LIMA, Peru—When Dina Boluarte was abruptly sworn in on Dec. 7, 2022, the fact that she was the first female president in Peru’s 201-year history was widely noted, yet barely explored by Peruvian media. Journalists had other things on their minds: Boluarte’s inauguration took place just hours after her predecessor Pedro Castillo was impeached for attempting to dissolve Congress and rule by decree, bringing down the curtain on a 17-month administration that had tipped the Andean republic into unremitting political instability and chaos.
Boluarte’s professional credentials as a lawyer felt like a qualitative leap forward for the presidency—regardless of the fact that she, like her predecessor, had never held public office before becoming vice president for the self-declared Marxist-Leninist Free Peru party in the June 2021 elections.
The youngest of 14 children from a working-class family in the remote Andean market town of Chalhuanca, nearly 10,000 feet above sea level, Boluarte said in her maiden presidential speech that her priority would be to fight for “the nobodies, the excluded, the others, to have the opportunity and access that has historically been denied to them.”
“More than a politician, I am a Peruvian citizen and mother who fully understands the high responsibility that history has put on my shoulders,” she declared. “Responding to that high responsibility is [a show of] my respect for the millions of Peruvian mothers who day after day provide sustenance for their families.”
Now, three months since Boluarte’s swearing in, her presidency has descended into a dark mess of severe human rights violations, its legitimacy decimated by allegations of principle-free political opportunism, brutal authoritarianism, and racism. It looks increasingly inevitable that Peru’s first ever female president will face a similar fate to Castillo, the country’s first ever campesino president (in Peru, the term means someone of indigenous ancestry who works the land), with a post-presidency dogged by legal problems and a potentially lengthy jail sentence.
At the time of writing, 48 Peruvians had been killed by security forces, some while protesting violently; some while demonstrating peacefully; and some who were just bystanders, including a medical intern treating an injured protester. Another dozen people died after protestors’ road blockades prevented them from receiving emergency medical treatment, and one police officer was found dead in a burnt-out patrol car.
In a searing report released in February, Amnesty International warned that Boluarte had presided over an out-of-control police and armed forces that, motivated by “systemic racism ingrained in Peruvian society,” had repeatedly violated international human rights standards by using “lethal ammunition to control demonstrations.” Many Peruvians view Boluarte as having blood on her hands. Three-quarters want her to resign.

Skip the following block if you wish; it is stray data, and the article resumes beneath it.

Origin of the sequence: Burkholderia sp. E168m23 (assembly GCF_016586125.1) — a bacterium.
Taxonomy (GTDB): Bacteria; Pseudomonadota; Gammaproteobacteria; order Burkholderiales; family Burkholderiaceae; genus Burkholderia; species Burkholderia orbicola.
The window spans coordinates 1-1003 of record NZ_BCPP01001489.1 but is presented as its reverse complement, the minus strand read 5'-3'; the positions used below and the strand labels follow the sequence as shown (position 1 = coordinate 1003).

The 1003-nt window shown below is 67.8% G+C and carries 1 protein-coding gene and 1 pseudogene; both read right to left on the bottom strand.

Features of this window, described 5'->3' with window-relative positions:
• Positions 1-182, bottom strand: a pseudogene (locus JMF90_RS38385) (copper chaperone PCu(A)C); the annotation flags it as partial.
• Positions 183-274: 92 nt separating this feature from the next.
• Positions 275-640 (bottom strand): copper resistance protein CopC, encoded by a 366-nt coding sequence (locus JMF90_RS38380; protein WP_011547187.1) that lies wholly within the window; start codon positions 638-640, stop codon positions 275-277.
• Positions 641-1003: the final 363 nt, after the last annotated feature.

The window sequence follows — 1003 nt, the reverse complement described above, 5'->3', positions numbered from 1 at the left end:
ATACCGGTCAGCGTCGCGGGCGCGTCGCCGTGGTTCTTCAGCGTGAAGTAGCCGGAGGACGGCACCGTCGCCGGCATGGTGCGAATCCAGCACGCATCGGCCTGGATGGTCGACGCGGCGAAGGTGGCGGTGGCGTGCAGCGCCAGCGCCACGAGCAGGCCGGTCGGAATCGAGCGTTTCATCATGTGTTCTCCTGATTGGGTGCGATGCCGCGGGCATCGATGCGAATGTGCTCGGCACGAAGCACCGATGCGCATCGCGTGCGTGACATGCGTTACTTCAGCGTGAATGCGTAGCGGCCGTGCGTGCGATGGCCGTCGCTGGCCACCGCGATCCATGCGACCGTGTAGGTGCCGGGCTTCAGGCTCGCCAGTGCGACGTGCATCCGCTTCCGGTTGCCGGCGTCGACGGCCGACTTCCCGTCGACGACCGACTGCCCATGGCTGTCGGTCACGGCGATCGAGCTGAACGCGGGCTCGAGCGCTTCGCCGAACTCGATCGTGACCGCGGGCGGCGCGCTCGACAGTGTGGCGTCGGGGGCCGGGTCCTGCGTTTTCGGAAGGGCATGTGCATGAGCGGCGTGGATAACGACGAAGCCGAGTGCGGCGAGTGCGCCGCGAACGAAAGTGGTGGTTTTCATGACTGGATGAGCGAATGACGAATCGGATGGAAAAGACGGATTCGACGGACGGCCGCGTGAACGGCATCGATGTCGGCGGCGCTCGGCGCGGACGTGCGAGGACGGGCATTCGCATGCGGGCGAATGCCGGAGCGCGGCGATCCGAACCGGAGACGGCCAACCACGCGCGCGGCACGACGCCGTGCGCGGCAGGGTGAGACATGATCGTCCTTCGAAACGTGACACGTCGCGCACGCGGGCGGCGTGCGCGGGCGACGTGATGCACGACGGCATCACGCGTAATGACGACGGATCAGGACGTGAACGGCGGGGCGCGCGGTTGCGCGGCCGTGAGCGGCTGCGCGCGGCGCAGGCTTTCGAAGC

“We are not celebrating her presidency,” Indigenous feminist activist Tarcila Rivera Zea said. “For us, it has meant pain and sadness, with so many deaths. More than anything else, it is a feeling of frustration and disappointment.
Boluarte, 60, who is bilingual in Spanish and the indigenous Quechua language, started her presidency relatively well. Indeed, in her inaugural address, she distanced herself from Castillo, referencing her “revulsion” at his flagrant alleged graft and condemning his “attempted coup.” Having been expelled from the Free Peru party nearly a year earlier after openly disagreeing with the party’s more extreme politics—and after managing to stay clear of her predecessor’s endless corruption scandals—she had some credibility in the matter.
But her legacy, to the extent she has one, will remain inseparable from that of her predecessor. This is not only a matter of the authoritarian excesses of her leadership over security forces, but also her emphasis on social conservatism, which has been one of the few areas of common ground between Free Peru’s presidential administrations and the hard-right congressional majority. Free Peru’s campaign manifesto has even been accused of advocating “machismo Leninism” for accusing the state of “subcontracting” its obligation to provide for the children of separated parents to absent fathers by requiring them to pay child support.
“It’s also a lesson learned,” Rivera Zea added. “What her presidency shows is that it is not enough to be a woman or speak Quechua if you don’t have that sensibility or identification with the historically excluded. She could have been a president who showed strength, wisdom, justice, and respect for human rights. Instead, she has aligned herself with the worst in Peruvian politics.”
Far from being carried on the back of a feminist wave, Boluarte’s rise to power came at a particularly challenging time for gender rights in Peru, even as some other Latin American nations have been relaxing restrictions on abortion and increasingly tackling gender violence. Peru was already one of the most socially conservative societies in Latin America, with what are thought to be some of the highest rates of sexual violence in the region, and where abortion is only allowed in cases where the mother’s health is at risk.